Poet, artist, performer, curator and activist D. Colin wears many hats. Over the last year she has donned a newer one to add to her collection as Curator and Program Director at the Fish Market Project in North Central Troy, a satellite of the Arts Center of the Capital Region. As she wraps up the 2023 season, we thought it would be informative to get an inside track of what it’s like moving the boundaries of art and creativity outside of the city center and spreading it to areas that otherwise would not have that hyper local opportunity to participate.
Please state your name and role in the organization. How long have you been in this role?
My name is D. Colin and I am the Curator and Program Director for The Fish Market Project. Although my time at The Fish Market started in January 2022 as an artist in residence, I’ve been in this current role since March of 2023.
Can you tell us more about what the FISHMARKET is and what type of programming you are running there? How long has it been in existence?
The Fish Market is literally a former fish market turned into a community arts engagement project by the Arts Center of the Capital Region. In 2021, ACCR offered two six-month artist residencies to launch the space. The second year an NEA (National Endowment for the Arts) grant made it possible for Meg Jala and myself, to offer a variety of arts programming in the space with Jade Warrick joining the team. Though they both moved on to pursue other opportunities, I’ve worked to continue the vision of community-centered arts programming. The Fish Market is a neighborhood arts hub for creatives and community members to gather, connect, and make art. Over the past year, there have been art exhibits, poetry open mics, and free workshops for a variety of art forms including acting, dance, drumming, and drawing. Every week, artists and community members have the opportunity to use the space to explore their own creative work during open hours which I like to call co-create time. I have also been able to have collaborative arts programming and special events in the space with a variety of partners including the Social Justice Artists Collective and Black Dimensions in Art, Inc. Now that The Fish Market is entering its third year and we have a better idea of what works most meaningfully there. I am excited to see how the community continues to grow.
As a satellite location for the Arts Center of the Capital Region, you have strong backing and institutional support. That said, this is a newer endeavor that will be carving out its own path in the neighborhood. What is the overall goal of the programming and what do you envision it becoming to the neighborhood?
The overall goal of programming is to provide a safe space for artists and community members to gather, to foster relationships between artists and the community, and to create together. I believe that it’s important for the arts to be accessible. A space like The Fish Market gives folks an opportunity to learn more about the arts and their own creative process while also impacting the neighborhood in a positive way. Personally, I see The Fish Market as a gathering space with the arts at its core, someplace where people can heal and grow together with creativity leading the way. When I was a young artist, I didn’t have spaces like this to help in demystifying the process of being an artist or even just in learning a variety of ways to express myself. I had to look for those outlets in other ways. My hope for The Fish Market is that it continues to be that space for others, especially those who live in North Central Troy.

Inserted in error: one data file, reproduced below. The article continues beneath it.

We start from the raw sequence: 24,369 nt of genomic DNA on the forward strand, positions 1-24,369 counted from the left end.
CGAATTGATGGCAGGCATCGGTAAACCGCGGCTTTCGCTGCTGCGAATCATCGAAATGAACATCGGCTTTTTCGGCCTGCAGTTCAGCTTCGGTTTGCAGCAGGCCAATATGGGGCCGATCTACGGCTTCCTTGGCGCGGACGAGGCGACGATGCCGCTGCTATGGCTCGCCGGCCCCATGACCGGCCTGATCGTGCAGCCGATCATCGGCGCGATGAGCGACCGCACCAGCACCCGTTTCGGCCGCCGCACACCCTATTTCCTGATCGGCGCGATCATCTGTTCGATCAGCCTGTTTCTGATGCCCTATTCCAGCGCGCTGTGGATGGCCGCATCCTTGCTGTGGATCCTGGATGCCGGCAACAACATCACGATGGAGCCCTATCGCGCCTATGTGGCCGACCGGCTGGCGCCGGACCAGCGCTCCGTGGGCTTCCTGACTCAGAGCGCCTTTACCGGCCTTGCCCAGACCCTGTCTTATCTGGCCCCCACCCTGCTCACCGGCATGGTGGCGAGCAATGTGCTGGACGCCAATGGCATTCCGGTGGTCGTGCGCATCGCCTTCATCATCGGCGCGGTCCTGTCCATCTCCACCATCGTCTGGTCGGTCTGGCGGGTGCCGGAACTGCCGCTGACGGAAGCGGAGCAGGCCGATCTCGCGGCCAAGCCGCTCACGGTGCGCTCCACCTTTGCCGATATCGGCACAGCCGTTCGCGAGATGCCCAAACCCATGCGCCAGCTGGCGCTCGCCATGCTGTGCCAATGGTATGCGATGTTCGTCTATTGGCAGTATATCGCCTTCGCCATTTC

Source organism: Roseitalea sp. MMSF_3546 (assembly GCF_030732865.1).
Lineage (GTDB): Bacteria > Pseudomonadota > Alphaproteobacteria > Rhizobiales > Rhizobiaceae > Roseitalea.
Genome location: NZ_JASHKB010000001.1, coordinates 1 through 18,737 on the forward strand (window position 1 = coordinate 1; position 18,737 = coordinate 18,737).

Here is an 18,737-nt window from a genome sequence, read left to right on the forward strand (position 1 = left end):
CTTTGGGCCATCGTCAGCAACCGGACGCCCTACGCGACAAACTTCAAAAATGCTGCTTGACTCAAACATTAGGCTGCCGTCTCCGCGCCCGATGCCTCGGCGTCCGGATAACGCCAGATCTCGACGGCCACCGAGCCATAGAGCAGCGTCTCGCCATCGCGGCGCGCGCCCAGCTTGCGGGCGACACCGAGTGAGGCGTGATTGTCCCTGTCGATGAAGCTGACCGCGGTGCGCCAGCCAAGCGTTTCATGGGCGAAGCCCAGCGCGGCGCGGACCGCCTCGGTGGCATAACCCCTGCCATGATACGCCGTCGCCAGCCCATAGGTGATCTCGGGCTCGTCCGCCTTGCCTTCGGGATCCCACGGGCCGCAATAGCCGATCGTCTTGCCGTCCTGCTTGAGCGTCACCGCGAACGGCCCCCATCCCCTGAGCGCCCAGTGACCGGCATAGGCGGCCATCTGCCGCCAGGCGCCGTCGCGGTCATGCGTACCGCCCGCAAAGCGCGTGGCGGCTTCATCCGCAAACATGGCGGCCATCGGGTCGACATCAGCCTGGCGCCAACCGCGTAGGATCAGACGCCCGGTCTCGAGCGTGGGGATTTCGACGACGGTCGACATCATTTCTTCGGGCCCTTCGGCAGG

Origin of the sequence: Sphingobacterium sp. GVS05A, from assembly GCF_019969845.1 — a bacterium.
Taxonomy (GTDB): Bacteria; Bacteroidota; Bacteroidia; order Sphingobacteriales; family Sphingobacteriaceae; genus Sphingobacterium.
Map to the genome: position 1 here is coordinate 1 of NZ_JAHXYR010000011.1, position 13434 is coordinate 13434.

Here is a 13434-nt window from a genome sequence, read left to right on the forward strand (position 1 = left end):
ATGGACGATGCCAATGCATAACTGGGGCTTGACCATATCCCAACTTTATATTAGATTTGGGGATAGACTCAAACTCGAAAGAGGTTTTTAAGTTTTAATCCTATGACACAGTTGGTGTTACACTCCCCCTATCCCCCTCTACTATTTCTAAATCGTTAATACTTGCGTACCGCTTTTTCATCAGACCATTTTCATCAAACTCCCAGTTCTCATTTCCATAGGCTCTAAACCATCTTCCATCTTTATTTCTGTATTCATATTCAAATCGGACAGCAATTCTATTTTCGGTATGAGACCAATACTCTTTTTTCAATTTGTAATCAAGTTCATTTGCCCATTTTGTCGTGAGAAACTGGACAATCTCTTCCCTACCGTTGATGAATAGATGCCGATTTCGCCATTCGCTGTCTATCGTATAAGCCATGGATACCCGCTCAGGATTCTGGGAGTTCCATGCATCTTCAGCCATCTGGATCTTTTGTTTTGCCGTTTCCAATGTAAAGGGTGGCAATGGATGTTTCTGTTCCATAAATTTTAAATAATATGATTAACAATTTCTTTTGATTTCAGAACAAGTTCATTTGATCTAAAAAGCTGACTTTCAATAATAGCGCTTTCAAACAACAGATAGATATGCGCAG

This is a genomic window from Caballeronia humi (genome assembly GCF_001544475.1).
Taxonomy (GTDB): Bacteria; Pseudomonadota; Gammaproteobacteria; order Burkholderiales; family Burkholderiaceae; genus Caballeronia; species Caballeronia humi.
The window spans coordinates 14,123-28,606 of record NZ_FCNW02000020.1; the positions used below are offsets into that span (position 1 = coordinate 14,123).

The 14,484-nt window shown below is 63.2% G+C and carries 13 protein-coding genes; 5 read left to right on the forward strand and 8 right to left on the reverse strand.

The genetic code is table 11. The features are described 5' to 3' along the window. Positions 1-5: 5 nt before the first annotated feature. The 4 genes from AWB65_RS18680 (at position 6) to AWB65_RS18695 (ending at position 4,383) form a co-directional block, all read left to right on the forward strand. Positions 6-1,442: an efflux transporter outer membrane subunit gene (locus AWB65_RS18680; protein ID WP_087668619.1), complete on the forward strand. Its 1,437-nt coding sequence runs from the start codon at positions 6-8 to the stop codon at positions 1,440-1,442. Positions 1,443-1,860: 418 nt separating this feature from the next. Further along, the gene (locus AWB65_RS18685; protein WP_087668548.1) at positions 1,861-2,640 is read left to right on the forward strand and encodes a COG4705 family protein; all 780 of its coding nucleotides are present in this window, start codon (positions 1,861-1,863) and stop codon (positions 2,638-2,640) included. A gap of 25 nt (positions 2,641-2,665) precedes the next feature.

As you try different events and initiatives, what are some best practice principles or suggestions you could share with other folks looking to replicate this model?
I’m often asking for feedback. Some of the ideas for workshops and events have come from folks who’ve walked in during open hours or who’ve attended other events. Keeping ideas community-centered whether through direct conversations or having a suggestion box helps not only with ideas but also with relationships. At the same time, I try to weave in programming that nobody suggested or thought about by asking what might be missing and how can I connect with the community. If people don’t know what to ask for, sometimes it’s useful to introduce experiences to see how it goes. Consistency is also a driving force in helping programming grow. When folks have an expectation of how an event will go and when programming will happen, it’s easier to promote and likely attendance will steadily grow. I think with any new project, it also takes time. The Fish Market is two years old, but I think that amount of time is necessary to get a more solid understanding of what makes the most sense in the space.
Any programming or events you have coming up that you would like to share?
We just had our Fish Market Festival, a 3-day end of season celebration. The Hudson Valley Writers Guild will be at The Fish Market in November. There will be an opening reception for their art exhibit on Friday, November 3rd starting at 5 pm. There will also be collage workshops, a poetry reading, and open gallery hours for folks to attend and see the art. I encourage folks to follow @fishmarketproject on Instagram or Facebook for schedule details. People can also stay updated by getting on the Arts Center of the Capital Region’s email list.